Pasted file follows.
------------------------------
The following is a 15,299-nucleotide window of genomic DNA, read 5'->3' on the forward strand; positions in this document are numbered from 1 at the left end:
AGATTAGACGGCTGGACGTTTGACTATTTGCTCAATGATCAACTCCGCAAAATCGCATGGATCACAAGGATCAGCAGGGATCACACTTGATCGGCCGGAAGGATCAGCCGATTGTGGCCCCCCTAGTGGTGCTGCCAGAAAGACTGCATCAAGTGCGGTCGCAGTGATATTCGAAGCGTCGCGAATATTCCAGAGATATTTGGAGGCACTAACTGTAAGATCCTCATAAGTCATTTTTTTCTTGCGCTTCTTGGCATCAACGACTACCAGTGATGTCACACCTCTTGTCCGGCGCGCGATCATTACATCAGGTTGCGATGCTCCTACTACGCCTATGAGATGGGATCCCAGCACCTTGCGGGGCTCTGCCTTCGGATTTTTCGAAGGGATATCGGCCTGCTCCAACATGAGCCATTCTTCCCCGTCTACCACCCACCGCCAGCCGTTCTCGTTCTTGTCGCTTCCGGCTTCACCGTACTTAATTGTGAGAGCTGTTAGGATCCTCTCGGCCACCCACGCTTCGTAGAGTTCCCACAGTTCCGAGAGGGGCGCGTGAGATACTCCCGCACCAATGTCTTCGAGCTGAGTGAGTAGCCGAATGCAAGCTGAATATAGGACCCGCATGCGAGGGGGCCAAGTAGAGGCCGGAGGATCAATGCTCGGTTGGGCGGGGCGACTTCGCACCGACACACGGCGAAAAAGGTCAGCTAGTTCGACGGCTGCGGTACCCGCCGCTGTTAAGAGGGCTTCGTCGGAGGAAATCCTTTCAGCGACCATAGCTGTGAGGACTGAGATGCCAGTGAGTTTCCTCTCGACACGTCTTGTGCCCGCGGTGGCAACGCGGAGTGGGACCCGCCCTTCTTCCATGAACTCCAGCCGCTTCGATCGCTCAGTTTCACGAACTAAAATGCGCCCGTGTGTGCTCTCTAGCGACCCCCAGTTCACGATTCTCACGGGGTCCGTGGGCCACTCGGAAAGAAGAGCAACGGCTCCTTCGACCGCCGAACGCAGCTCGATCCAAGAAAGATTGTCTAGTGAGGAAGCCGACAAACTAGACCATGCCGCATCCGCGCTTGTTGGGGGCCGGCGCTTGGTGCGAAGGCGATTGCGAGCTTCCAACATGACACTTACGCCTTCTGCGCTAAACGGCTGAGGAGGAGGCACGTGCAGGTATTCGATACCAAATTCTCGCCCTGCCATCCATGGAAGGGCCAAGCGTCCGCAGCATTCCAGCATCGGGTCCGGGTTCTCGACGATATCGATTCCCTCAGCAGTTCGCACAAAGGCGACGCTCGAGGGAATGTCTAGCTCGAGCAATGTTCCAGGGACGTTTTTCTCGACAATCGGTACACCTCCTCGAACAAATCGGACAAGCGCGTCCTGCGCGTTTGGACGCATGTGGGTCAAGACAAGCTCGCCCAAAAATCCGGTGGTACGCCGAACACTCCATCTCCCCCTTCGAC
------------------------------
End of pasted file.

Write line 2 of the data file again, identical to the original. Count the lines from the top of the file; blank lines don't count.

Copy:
AGATTAGACGGCTGGACGTTTGACTATTTGCTCAATGATCAACTCCGCAAAATCGCATGGATCACAAGGATCAGCAGGGATCACACTTGATCGGCCGGAAGGATCAGCCGATTGTGGCCCCCCTAGTGGTGCTGCCAGAAAGACTGCATCAAGTGCGGTCGCAGTGATATTCGAAGCGTCGCGAATATTCCAGAGATATTTGGAGGCACTAACTGTAAGATCCTCATAAGTCATTTTTTTCTTGCGCTTCTTGGCATCAACGACTACCAGTGATGTCACACCTCTTGTCCGGCGCGCGATCATTACATCAGGTTGCGATGCTCCTACTACGCCTATGAGATGGGATCCCAGCACCTTGCGGGGCTCTGCCTTCGGATTTTTCGAAGGGATATCGGCCTGCTCCAACATGAGCCATTCTTCCCCGTCTACCACCCACCGCCAGCCGTTCTCGTTCTTGTCGCTTCCGGCTTCACCGTACTTAATTGTGAGAGCTGTTAGGATCCTCTCGGCCACCCACGCTTCGTAGAGTTCCCACAGTTCCGAGAGGGGCGCGTGAGATACTCCCGCACCAATGTCTTCGAGCTGAGTGAGTAGCCGAATGCAAGCTGAATATAGGACCCGCATGCGAGGGGGCCAAGTAGAGGCCGGAGGATCAATGCTCGGTTGGGCGGGGCGACTTCGCACCGACACACGGCGAAAAAGGTCAGCTAGTTCGACGGCTGCGGTACCCGCCGCTGTTAAGAGGGCTTCGTCGGAGGAAATCCTTTCAGCGACCATAGCTGTGAGGACTGAGATGCCAGTGAGTTTCCTCTCGACACGTCTTGTGCCCGCGGTGGCAACGCGGAGTGGGACCCGCCCTTCTTCCATGAACTCCAGCCGCTTCGATCGCTCAGTTTCACGAACTAAAATGCGCCCGTGTGTGCTCTCTAGCGACCCCCAGTTCACGATTCTCACGGGGTCCGTGGGCCACTCGGAAAGAAGAGCAACGGCTCCTTCGACCGCCGAACGCAGCTCGATCCAAGAAAGATTGTCTAGTGAGGAAGCCGACAAACTAGACCATGCCGCATCCGCGCTTGTTGGGGGCCGGCGCTTGGTGCGAAGGCGATTGCGAGCTTCCAACATGACACTTACGCCTTCTGCGCTAAACGGCTGAGGAGGAGGCACGTGCAGGTATTCGATACCAAATTCTCGCCCTGCCATCCATGGAAGGGCCAAGCGTCCGCAGCATTCCAGCATCGGGTCCGGGTTCTCGACGATATCGATTCCCTCAGCAGTTCGCACAAAGGCGACGCTCGAGGGAATGTCTAGCTCGAGCAATGTTCCAGGGACGTTTTTCTCGACAATCGGTACACCTCCTCGAACAAATCGGACAAGCGCGTCCTGCGCGTTTGGACGCATGTGGGTCAAGACAAGCTCGCCCAAAAATCCGGTGGTACGCCGAACACTCCATCTCCCCCTTCGAC